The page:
docker container start my_container — Start an existing container.

Note that the container can be referred to by either the container’s ID or the container’s name.

docker container start my_container

Start

Now that you know how to create and start a container, let’s turn to what’s probably the most common Docker command. It combines both create and start into one command: run.

docker container run my_image  Create a new container and start it. It also has a lot of options. Let’s look at a few.

docker container run -i -t -p 1000:8000 --rm my_image

-i is short for --interactive. Keep STDIN open even if unattached.

-tis short for--tty. Allocates a pseudo terminal that connects your terminal with the container’s STDIN and STDOUT.

You need to specify both -i and -t to then interact with the container through your terminal shell.

-p is short for --port. The port is the interface with the outside world.1000:8000 maps the Docker port 8000 to port 1000 on your machine. If you had an app that output something to the browser you could then navigate your browser to localhost:1000 and see it.

--rm Automatically delete the container when it stops running.

Let’s look at some more examples of run.

docker container run -it my_image my_command

sh is a command you could specify at run time.sh will start a shell session inside your container that you can interact with through your terminal. sh is preferable to bash for Alpine images because Alpine images don’t come with bash installed. Type exit to end the interactive shell session.

Notice that we combined -i and -t into -it.

docker container run -d my_image

-d is short for --detach. Run the container in the background. Allows you to use the terminal for other commands while your container runs.

Checking Container Status

If you have running Docker containers and want to find out which one to interact with, then you need to list them.

docker container ls — List running containers. Also provides useful information about the containers.

docker container ls -a -s

-a is short for -all. List all containers (not just running ones).

-s is short for --size. List the size for each container.

docker container inspect my_container — See lots of info about a container.

docker container logs my_container — Print a container’s logs.

Logs. Not sure how virtual logs are related. Maybe via reams of paper?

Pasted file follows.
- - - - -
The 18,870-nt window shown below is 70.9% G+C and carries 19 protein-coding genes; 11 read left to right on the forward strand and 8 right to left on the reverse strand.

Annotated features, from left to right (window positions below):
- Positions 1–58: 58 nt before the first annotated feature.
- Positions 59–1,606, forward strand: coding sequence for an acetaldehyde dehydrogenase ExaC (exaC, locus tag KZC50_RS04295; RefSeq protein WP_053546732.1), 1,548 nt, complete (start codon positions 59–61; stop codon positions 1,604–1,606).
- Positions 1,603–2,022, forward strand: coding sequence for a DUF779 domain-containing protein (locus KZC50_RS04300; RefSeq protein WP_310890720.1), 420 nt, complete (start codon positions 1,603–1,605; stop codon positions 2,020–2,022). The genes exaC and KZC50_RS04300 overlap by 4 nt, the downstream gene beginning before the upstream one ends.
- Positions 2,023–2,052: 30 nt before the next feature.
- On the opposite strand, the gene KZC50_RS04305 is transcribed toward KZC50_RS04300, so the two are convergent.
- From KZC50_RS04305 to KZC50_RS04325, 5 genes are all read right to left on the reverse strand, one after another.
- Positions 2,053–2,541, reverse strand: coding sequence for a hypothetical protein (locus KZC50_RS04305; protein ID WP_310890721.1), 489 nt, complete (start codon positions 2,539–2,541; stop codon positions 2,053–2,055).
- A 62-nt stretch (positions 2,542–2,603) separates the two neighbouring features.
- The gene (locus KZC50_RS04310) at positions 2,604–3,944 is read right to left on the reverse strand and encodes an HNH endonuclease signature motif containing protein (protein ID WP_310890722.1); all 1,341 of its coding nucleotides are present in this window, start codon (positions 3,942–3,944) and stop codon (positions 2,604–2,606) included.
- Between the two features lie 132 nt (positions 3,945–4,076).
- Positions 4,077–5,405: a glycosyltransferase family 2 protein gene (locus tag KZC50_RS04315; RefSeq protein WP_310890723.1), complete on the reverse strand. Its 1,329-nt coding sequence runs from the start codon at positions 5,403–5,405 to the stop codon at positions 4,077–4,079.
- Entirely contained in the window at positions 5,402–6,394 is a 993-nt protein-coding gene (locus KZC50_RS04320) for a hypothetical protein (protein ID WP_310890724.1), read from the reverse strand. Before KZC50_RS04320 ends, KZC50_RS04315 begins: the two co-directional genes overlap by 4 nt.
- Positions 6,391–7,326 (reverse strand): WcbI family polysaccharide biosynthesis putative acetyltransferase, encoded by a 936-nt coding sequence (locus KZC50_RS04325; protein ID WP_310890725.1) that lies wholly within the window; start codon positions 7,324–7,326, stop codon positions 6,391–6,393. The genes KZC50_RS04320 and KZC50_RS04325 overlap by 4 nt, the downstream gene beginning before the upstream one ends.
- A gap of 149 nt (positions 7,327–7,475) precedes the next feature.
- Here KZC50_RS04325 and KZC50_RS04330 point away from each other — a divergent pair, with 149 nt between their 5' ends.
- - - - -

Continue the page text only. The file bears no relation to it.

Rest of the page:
Container Endings

Sometimes you need to stop a running container.

docker container stop my_container — Stop one or more running containers gracefully. Gives a default of 10 seconds before container shutdown to finish any processes.

Or if you are impatient:

docker container kill my_container — Stop one or more running containers abruptly. It’s like pulling the plug on the TV. Prefer stop in most situations.

docker container kill $(docker ps -q) — Kill all running containers.

docker kill cockroach

Then you delete the container with:

docker container rm my_container — Delete one or more containers.

docker container rm $(docker ps -a -q) — Delete all containers that are not running.

Those are the eight essential commands for Docker containers.

To recap, you first create a container. Then, you start the container. Or combine those steps with docker run my_container. Then, your app runs. Yippee!

Then, you stop a container with docker stop my_container. Eventually you delete the container with docker rm my_container.

Now, let’s turn to the magical container-producing molds called images.

Images

Here are seven commands for working with Docker images.

Developing Images

docker image build -t my_repo/my_image:my_tag . — Build a Docker image named my_image from the Dockerfile located at the specified path or URL.

-t is short for tag. Tells docker to tag the image with the provided tag. In this case my_tag .

The . (period) at the end of the command tells Docker to build the image according to the Dockerfile in the current working directory.

Build it

Once you have an image built you want to push it to a remote registry so it can be shared and pulled down as needed. Assuming you want to use Docker Hub, go there in your browser and create an account. It’s free.